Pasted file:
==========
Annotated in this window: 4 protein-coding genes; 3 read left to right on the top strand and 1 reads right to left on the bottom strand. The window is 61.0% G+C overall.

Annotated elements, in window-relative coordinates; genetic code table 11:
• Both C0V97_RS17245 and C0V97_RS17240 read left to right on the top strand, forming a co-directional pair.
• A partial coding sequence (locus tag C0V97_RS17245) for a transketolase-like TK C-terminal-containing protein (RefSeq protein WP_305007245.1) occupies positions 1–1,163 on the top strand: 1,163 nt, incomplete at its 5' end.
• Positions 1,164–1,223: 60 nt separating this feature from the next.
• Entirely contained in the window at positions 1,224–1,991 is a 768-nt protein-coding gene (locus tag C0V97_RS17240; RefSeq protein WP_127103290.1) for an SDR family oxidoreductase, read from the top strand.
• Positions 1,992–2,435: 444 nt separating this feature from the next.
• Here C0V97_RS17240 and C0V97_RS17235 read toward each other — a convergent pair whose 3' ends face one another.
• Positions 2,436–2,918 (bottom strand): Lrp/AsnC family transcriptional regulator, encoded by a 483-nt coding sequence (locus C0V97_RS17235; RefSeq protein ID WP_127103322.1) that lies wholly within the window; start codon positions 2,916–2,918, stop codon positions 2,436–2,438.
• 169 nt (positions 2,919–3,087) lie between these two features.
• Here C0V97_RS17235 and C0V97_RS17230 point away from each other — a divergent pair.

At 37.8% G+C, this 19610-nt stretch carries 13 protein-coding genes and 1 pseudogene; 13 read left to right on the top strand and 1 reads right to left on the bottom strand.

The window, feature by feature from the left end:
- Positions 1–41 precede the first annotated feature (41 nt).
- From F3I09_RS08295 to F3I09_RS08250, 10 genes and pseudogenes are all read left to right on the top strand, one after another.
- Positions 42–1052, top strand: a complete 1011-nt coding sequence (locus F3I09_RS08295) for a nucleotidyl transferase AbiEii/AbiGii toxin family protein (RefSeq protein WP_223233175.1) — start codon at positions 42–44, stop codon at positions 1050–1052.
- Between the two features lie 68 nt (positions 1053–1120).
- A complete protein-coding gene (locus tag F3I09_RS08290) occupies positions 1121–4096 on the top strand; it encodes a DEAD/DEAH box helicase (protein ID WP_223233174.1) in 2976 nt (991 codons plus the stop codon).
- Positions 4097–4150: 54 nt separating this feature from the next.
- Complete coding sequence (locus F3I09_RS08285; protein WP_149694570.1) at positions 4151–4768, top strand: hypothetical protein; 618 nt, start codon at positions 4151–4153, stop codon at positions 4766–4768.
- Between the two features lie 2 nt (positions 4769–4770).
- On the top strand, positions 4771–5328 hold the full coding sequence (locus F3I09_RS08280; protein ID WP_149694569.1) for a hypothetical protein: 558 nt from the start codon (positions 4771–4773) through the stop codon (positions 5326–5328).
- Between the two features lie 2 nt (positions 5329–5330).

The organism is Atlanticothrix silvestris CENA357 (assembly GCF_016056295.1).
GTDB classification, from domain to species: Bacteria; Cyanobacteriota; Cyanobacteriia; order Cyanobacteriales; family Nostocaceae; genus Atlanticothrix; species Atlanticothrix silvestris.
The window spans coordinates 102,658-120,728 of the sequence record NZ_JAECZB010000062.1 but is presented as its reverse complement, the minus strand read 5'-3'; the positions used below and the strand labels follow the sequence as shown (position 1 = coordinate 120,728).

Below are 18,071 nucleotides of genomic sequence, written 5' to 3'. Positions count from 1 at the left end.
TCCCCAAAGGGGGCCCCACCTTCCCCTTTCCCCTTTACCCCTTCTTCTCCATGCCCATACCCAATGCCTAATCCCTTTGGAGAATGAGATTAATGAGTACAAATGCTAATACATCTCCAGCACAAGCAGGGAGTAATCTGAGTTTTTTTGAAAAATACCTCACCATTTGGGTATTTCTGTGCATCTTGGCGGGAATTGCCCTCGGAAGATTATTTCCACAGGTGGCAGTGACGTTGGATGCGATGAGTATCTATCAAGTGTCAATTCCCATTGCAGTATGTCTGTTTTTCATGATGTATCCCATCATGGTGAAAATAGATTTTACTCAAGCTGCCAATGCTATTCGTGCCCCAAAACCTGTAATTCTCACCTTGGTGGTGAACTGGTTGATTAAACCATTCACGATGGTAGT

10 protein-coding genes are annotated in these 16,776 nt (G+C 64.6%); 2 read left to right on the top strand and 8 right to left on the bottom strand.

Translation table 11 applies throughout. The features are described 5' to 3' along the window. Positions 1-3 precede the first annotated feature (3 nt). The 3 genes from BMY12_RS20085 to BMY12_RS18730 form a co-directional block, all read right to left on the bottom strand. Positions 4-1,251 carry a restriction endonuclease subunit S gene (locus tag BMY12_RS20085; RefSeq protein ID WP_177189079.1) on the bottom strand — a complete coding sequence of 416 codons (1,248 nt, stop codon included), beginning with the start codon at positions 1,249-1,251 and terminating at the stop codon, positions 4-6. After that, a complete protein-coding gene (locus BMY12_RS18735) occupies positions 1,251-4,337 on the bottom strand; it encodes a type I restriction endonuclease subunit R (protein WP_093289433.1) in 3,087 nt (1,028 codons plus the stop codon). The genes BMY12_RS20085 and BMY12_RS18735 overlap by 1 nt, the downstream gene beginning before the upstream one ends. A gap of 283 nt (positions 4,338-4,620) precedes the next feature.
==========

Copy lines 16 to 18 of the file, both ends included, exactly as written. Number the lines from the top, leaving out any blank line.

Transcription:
- Positions 42–1052, top strand: a complete 1011-nt coding sequence (locus F3I09_RS08295) for a nucleotidyl transferase AbiEii/AbiGii toxin family protein (RefSeq protein WP_223233175.1) — start codon at positions 42–44, stop codon at positions 1050–1052.
- Between the two features lie 68 nt (positions 1053–1120).
- A complete protein-coding gene (locus tag F3I09_RS08290) occupies positions 1121–4096 on the top strand; it encodes a DEAD/DEAH box helicase (protein ID WP_223233174.1) in 2976 nt (991 codons plus the stop codon).